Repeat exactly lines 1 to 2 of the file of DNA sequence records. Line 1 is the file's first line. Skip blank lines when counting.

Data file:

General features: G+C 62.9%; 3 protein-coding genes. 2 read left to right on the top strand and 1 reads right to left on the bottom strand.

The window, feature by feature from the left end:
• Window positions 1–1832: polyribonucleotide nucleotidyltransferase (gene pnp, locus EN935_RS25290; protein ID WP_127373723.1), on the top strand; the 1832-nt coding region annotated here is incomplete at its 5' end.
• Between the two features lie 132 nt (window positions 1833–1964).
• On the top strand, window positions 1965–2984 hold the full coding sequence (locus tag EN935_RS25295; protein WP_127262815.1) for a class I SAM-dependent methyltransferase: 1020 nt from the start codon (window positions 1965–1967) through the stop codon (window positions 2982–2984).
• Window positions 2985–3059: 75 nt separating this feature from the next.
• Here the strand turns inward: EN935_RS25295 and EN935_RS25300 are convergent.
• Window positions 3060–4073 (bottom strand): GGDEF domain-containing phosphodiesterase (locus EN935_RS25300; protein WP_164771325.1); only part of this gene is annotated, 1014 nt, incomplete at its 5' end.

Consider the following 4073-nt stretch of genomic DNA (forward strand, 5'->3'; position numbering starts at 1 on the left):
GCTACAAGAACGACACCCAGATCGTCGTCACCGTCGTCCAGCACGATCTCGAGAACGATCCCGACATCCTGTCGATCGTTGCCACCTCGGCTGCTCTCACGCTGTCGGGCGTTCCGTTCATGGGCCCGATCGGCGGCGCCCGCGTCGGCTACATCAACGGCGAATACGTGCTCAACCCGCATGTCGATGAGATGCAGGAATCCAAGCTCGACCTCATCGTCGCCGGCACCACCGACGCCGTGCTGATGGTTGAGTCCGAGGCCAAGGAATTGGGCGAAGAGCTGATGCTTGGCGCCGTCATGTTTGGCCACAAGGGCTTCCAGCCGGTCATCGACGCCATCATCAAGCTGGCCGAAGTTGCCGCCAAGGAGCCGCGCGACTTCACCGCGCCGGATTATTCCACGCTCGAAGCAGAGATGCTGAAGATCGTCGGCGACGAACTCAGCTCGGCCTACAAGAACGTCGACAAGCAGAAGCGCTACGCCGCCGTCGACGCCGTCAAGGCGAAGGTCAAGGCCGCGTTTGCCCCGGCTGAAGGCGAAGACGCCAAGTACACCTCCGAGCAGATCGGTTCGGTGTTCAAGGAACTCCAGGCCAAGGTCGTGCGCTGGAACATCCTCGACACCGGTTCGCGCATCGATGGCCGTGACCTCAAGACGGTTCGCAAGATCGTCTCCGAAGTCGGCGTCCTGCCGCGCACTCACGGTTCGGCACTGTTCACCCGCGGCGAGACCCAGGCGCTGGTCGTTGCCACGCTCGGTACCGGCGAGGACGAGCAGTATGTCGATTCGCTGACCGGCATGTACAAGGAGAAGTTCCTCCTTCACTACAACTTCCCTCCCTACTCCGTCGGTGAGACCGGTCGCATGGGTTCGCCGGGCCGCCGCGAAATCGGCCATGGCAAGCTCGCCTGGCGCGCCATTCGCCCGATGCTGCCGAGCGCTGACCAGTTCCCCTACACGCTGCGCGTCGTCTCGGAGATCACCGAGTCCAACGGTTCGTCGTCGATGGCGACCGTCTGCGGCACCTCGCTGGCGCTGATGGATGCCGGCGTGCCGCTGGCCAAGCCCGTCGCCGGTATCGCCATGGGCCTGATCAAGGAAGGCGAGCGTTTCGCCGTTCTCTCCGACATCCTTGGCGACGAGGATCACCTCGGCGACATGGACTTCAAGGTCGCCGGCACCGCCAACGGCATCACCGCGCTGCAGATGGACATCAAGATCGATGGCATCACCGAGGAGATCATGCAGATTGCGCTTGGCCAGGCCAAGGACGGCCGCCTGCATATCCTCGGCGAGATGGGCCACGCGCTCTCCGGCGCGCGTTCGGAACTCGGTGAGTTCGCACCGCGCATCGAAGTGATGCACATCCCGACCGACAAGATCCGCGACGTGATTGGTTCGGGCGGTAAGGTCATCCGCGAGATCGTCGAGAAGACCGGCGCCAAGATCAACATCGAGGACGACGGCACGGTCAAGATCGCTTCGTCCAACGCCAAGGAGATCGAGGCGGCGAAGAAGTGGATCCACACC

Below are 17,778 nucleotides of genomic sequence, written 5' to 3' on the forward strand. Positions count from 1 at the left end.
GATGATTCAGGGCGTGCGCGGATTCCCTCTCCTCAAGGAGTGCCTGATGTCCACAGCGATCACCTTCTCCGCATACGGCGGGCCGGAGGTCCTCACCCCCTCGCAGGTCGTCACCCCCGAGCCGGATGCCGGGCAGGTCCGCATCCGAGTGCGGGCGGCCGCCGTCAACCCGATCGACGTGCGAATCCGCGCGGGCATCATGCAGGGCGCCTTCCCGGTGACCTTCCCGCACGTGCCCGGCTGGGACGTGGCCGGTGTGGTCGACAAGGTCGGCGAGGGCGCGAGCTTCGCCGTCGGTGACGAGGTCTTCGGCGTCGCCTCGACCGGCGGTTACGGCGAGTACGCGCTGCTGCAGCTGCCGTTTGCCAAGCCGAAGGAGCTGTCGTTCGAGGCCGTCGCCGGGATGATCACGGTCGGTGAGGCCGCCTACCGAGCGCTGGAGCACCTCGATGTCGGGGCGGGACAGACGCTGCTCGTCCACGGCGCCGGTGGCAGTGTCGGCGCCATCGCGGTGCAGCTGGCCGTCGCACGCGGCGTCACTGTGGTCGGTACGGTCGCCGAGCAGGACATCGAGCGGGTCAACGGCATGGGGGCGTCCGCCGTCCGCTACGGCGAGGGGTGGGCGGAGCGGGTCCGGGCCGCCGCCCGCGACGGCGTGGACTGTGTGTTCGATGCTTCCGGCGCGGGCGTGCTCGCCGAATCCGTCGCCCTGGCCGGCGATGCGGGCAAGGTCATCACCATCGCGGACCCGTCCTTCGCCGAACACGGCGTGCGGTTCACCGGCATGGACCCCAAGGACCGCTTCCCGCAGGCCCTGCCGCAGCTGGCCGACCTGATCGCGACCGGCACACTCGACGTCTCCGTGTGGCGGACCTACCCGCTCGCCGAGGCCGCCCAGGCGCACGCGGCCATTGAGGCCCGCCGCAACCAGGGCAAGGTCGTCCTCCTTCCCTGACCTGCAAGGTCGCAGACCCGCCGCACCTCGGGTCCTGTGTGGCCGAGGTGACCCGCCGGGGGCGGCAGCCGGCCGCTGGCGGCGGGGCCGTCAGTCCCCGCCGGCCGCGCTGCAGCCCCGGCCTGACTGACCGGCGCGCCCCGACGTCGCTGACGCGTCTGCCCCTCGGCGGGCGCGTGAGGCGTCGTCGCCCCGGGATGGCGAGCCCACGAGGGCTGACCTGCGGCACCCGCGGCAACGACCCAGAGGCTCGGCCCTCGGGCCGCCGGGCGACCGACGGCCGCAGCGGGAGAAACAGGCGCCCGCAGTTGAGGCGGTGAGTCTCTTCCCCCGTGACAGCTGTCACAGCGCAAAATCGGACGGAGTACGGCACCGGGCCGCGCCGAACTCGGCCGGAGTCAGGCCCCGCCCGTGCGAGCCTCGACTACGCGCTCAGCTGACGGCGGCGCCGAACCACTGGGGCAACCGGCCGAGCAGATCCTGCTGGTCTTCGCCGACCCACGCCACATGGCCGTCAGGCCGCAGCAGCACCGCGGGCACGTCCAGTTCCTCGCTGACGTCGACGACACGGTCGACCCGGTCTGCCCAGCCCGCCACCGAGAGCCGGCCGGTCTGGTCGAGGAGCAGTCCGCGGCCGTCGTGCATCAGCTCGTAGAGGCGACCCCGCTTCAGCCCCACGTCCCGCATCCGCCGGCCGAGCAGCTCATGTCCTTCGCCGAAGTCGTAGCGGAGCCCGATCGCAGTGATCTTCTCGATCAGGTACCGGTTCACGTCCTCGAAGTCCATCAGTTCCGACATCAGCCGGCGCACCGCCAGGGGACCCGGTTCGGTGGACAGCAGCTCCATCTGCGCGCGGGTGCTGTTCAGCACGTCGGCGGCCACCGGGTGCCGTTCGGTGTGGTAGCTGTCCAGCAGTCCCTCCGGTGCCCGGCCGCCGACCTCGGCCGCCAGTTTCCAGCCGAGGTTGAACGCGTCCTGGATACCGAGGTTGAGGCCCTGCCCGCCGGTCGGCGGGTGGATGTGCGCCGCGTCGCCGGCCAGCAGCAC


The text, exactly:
General features: G+C 62.9%; 3 protein-coding genes. 2 read left to right on the top strand and 1 reads right to left on the bottom strand.

The window, feature by feature from the left end: